Is your web site surfer-friendly?
In the world of optimization and the search for increased revenues, it is tempting to create our site pages in a way that deliberately “pushes” readers in one single direction.
Our own optimization tests have shown time and again that by keeping visitors focused on a single, linear pathway we can increase conversion rates.
But is that always how our visitors want to experience our sites? Do we focus too much on building and optimizing pages and pathways to serve our immediate financial needs – at the expense of providing an enjoyable experience for our readers, and building long-term loyalty?
This question jumped to my mind while reading an interesting article by Mark Kingdon this morning.
Among other things, he talks about the experiential difference between reading a print copy of The New York Times, and the online version.
He describes reading the print version as being an almost relaxing experience. But reading the same paper online requires a much deeper level of engagement and concentration.
I think there is a lot of truth in that. I believe reading information online does require more concentration. It is not a relaxing experience most of the time.
You have only to compare your body posture and head position in order to intuitively grasp the difference between the two media.
Is there an opportunity here? Should we be working harder at making our sites easier to browse?
While our focus as marketers is usually to direct people forward in the direction we want them to go, we might also do well to recognize that some visitors simply want to surf around our sites, at their own pace, and see what we have to offer them.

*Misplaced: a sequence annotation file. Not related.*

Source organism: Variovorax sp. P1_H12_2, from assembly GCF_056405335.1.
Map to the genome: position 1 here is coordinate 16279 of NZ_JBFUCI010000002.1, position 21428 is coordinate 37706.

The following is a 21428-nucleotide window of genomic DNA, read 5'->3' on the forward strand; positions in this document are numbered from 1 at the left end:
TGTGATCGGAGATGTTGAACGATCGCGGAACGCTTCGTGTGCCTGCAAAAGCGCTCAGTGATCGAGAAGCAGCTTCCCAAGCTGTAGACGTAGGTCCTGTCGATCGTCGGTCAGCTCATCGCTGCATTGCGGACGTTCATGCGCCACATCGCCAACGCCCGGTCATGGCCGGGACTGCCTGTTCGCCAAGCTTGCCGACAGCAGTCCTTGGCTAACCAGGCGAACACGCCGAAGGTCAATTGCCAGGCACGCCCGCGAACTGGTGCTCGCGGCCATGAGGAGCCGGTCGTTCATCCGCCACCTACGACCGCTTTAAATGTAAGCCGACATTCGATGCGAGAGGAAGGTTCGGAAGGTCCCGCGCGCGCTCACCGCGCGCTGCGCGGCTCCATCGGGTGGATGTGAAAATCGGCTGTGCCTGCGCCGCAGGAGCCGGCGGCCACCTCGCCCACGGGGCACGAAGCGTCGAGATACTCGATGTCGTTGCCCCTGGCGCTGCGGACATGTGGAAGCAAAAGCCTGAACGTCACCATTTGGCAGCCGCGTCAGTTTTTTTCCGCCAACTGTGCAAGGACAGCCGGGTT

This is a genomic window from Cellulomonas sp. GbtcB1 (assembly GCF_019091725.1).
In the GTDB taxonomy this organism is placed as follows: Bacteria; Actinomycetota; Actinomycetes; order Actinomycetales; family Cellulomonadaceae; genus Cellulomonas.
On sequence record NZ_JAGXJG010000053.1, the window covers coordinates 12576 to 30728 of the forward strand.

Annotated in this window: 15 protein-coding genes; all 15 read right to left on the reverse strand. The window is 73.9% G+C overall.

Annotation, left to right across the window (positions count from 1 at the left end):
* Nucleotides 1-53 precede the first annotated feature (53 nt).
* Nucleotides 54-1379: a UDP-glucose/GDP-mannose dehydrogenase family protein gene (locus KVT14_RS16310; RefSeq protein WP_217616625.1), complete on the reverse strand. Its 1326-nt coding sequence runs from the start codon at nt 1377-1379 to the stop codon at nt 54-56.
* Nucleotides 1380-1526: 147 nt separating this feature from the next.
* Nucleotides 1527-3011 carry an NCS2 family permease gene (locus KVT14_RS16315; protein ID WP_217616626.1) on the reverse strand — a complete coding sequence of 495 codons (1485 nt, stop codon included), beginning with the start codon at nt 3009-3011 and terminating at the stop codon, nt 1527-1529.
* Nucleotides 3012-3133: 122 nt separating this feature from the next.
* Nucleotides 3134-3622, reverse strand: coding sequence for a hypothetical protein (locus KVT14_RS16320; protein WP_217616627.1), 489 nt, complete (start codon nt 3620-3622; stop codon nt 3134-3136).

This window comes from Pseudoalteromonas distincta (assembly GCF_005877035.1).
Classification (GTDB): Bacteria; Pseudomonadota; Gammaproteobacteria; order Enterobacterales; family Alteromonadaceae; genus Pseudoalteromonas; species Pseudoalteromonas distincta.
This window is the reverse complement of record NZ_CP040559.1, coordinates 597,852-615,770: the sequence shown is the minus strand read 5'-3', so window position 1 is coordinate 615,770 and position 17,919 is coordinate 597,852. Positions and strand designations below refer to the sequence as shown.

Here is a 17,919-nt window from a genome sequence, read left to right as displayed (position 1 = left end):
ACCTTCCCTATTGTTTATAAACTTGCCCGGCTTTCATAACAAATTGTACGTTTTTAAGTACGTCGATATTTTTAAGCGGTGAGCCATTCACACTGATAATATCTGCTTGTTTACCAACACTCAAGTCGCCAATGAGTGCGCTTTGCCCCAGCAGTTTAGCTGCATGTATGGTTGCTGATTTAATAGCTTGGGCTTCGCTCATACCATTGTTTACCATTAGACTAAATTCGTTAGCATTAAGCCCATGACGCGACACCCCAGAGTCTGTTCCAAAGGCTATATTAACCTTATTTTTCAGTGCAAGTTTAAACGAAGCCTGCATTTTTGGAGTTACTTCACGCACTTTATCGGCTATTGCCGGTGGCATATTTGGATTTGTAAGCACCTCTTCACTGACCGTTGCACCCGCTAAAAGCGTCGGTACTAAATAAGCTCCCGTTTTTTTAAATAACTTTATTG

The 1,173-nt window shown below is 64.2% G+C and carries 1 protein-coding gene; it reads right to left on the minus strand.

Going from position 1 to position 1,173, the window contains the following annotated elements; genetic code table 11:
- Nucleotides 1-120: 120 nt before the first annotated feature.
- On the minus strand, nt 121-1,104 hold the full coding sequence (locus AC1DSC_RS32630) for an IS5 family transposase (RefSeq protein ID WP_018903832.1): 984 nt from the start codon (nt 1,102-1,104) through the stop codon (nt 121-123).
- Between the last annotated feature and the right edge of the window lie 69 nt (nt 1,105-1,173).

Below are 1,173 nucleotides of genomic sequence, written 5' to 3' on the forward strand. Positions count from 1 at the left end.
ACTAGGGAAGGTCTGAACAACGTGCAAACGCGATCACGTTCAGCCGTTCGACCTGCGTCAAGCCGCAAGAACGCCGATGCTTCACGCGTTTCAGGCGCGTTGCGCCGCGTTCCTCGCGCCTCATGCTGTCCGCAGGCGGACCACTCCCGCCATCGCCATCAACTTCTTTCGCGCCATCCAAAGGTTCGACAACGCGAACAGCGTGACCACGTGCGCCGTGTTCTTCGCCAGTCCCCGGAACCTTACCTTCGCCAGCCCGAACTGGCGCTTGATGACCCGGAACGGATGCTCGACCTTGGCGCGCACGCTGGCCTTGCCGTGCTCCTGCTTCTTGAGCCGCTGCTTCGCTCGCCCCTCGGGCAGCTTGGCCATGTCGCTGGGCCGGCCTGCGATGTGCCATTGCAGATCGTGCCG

As the world of optimization becomes more sophisticated, I suspect we would also do well to put aside some time to make sure our sites are “surfer friendly”.
This is something that could be tested, although it would be a long-term test.
Here’s the question to which I would like an answer:
Which type of customer delivers the most revenues in the long term?
a) The first-time buyer who is corralled down a tight sales path to the “buy now” page…
b) Or the first-time buyer who first surfs around the site in a relaxed manner, then finds a product or service of interest and finally makes his or her own way through to the “buy now” page.
I have no doubt one can maximize short-term revenues by applying the “corralled” version.
But what about in the long term? Which experience leads to the greatest long-term loyalty?
Finally, this isn’t an either/or scenario. It’s a matter of optimizing our sites in both ways, ensuring maximum revenues in both the short term and the long term.
In other words, keep the optimized sales funnels, but also create an architecture that makes it simple and enjoyable for people to wander around and enjoy your site.